The discussion was rounded up with the future of BYOD and the potential evolution to BYOE (Bring Your Own Environment). Raymond remains optimistic that technology will make BYOE possible.
"Why should a company necessarily pay good money to provide a place of work for an employee who already has one? Why not just make it possible for them to use their preferred environment within the management structure of the organisation," he stated.
Critical hot data
The next presenter was Harmeet Malhotra, director marketing, enterprise storage and networking solutions, Dell Asia Pacific and Japan, who shared with the audience some findings from IDC and Gartner on the data boom in the next decade and the increasing costs to manage it.
IDC has estimated the growth of managed data to increase 50 folds in the next decade while Gartner has predicted an average of 3 percent increase in IT spend. "There is more data generated in the last two years than in the history of mankind," he illustrated.
Photo: Harmeet Malhotra
This explosion of data has challenged organisations in several aspects, in particular, in the identification of hot data. "Hot data is growing at a strategic pace that is very important for our customers," he said. "In fact, it is the definition of the hot data that has forced our customers to buy some of the really expensive solutions and that is definitely justified."
In order to better manage the data boom while limiting costs, Malhotra suggested thin provisioning as a cost-effective solution. Specifically, he referred to the concept of storage tiering since solid hard drives are very costly at the moment.
"What I'm saying is rather than buying a 100GB of SSD on your laptop, buy a 5GB SSD, I can only give you some secret source that ensure that everything that happens that make your data goes up and down is on the 5GB," he said.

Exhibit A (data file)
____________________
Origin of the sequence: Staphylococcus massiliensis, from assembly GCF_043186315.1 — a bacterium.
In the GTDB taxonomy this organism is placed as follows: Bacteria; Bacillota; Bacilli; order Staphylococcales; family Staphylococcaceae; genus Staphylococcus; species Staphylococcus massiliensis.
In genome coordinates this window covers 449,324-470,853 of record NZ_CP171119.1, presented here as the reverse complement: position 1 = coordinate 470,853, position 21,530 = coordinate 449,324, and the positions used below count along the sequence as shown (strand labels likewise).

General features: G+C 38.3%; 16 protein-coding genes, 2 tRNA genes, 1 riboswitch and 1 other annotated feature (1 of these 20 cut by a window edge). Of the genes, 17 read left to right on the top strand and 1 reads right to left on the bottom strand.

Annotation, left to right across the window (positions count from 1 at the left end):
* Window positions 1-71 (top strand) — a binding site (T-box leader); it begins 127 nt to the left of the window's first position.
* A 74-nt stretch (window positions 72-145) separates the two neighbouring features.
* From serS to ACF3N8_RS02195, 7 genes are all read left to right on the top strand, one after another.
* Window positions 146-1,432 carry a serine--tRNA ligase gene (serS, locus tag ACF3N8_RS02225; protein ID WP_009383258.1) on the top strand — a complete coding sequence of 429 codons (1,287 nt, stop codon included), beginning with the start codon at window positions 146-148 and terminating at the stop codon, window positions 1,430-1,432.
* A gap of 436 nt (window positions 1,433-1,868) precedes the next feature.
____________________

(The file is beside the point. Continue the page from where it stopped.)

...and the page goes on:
Thin-provisioning in storage
The last presenter, Gavin Cohen, director of marketing, Nimble Storage Asia Pacific offered solutions to the challenges customers often face in building highly scalable architectures.
Following the thin-provisioning topic that was discussed earlier on, Cohen observed in dismay that it is under-utilised due to the stigma of a potential space shortage. He opined that many organisations are fearful that space constraints would handicap their ability to effectively run applications.
Photo: Gavin Cohen
In a bid to dispel the misconception, Cohen clarified that thin provisioning can be safely implemented to avoid waste—a method that is pride as a default way for Nimble. In fact, this is where space reduction technologies like compression and deduplication come into play, he explained. However, as such compression technologies are rarely used, it remains as a challenge to optimise storage.
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